Goodreads: Average 4.5. Mode: 5 stars (63%)
Amazon: Average: 4.4. Mode: 5 stars (72%)
My name is Kvothe. I have stolen princesses back from sleeping barrow kings. I burned down the town of Trebon. I have spent the night with Felurian and left with both my sanity and my life. I was expelled from the University at a younger age than most people are allowed in. I tread paths by moonlight that others fear to speak of during day. I have talked to Gods, loved women, and written songs that make the minstrels weep. You may have heard of me...
So begins the tale of a hero told from his own point of view —- a story unequalled in fantasy literature.
There is hardly anything original about The Name of the Wind. A boy whose family was killed by Evil Demonic Beings whom nobody believes in because Evil Demonic Beings are just legends spends a hard childhood as a street urchin, then gets accepted at the University to learn magic where he simultaneously impresses all of his teachers with how amazingly brilliant he is and pisses them off because he's always breaking the rules. Along the way he falls in love, makes bitter enemies, is constantly making money and then losing it so he's always penniless, and all the while his real goal is finding out about the Evil Demonic Beings who killed his family. Which we won't really get to until the next book.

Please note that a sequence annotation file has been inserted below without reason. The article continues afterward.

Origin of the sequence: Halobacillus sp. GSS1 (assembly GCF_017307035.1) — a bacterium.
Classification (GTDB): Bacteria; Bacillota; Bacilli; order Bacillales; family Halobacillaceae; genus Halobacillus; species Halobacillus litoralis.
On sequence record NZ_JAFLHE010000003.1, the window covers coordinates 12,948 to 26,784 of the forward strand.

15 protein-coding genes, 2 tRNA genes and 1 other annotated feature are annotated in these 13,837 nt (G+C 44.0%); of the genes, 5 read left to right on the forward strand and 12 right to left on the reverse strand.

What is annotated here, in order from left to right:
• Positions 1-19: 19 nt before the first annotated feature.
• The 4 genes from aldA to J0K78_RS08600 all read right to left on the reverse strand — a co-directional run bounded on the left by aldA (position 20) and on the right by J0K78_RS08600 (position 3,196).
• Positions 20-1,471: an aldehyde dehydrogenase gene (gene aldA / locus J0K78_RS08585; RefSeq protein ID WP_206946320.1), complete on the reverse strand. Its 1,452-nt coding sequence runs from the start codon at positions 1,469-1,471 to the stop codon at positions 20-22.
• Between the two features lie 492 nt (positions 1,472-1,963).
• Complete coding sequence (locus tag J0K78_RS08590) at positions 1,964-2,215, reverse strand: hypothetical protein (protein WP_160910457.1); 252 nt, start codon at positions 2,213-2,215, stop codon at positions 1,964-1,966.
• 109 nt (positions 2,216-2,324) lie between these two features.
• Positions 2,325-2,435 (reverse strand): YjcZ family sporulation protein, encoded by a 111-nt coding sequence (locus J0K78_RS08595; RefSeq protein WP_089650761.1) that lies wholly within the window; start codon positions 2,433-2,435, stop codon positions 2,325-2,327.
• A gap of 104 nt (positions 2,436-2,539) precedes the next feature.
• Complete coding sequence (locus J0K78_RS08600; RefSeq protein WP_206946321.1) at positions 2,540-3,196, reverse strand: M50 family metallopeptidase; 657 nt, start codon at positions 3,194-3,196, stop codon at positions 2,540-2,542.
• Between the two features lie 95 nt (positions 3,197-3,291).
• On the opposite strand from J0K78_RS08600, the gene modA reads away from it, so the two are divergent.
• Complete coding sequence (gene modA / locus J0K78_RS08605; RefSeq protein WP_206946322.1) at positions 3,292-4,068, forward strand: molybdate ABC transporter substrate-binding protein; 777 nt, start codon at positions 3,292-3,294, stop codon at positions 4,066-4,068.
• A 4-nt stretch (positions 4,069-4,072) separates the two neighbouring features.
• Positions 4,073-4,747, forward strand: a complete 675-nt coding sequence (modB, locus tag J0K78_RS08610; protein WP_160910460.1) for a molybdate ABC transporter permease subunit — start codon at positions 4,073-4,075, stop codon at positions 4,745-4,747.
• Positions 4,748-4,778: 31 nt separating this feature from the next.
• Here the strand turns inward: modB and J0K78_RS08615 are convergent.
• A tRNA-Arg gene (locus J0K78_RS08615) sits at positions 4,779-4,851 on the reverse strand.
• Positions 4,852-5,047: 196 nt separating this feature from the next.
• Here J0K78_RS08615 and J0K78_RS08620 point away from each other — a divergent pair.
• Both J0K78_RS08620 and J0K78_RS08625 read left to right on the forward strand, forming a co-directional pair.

It's your basic Hero's Journey with a Farmboy of Destiny story (Kvothe isn't actually a farmboy, but similar origins) wrapped in a cliched Boy Wizard story wrapped in generic pseudo-medieval fantasy with heaping helpings of Gary Stu. He even gets persecuted at the University by a Draco clone and a Snape clone.
This book is awesome, proving that good writing and a great tale trumps originality. Once you start reading, you won't care that you've read similar stories before, because this one is better.